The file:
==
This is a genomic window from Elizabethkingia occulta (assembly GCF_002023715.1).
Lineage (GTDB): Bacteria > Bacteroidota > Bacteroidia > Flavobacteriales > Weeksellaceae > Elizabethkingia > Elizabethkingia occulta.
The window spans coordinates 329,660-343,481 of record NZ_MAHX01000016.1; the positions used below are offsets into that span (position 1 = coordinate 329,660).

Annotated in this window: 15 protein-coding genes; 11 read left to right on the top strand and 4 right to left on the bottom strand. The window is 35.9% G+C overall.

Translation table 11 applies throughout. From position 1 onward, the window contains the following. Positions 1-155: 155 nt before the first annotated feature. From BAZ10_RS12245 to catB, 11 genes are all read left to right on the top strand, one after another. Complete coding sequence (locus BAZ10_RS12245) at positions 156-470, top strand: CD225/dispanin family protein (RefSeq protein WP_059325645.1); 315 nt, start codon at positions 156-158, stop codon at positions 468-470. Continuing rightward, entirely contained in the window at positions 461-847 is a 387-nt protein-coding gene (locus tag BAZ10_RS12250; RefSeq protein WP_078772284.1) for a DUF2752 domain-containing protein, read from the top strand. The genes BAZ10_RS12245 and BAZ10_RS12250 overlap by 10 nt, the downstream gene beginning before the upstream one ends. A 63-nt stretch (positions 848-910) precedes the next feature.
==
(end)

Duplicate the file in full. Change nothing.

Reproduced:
This is a genomic window from Elizabethkingia occulta (assembly GCF_002023715.1).
Lineage (GTDB): Bacteria > Bacteroidota > Bacteroidia > Flavobacteriales > Weeksellaceae > Elizabethkingia > Elizabethkingia occulta.
The window spans coordinates 329,660-343,481 of record NZ_MAHX01000016.1; the positions used below are offsets into that span (position 1 = coordinate 329,660).

Annotated in this window: 15 protein-coding genes; 11 read left to right on the top strand and 4 right to left on the bottom strand. The window is 35.9% G+C overall.

Translation table 11 applies throughout. From position 1 onward, the window contains the following. Positions 1-155: 155 nt before the first annotated feature. From BAZ10_RS12245 to catB, 11 genes are all read left to right on the top strand, one after another. Complete coding sequence (locus BAZ10_RS12245) at positions 156-470, top strand: CD225/dispanin family protein (RefSeq protein WP_059325645.1); 315 nt, start codon at positions 156-158, stop codon at positions 468-470. Continuing rightward, entirely contained in the window at positions 461-847 is a 387-nt protein-coding gene (locus tag BAZ10_RS12250; RefSeq protein WP_078772284.1) for a DUF2752 domain-containing protein, read from the top strand. The genes BAZ10_RS12245 and BAZ10_RS12250 overlap by 10 nt, the downstream gene beginning before the upstream one ends. A 63-nt stretch (positions 848-910) precedes the next feature.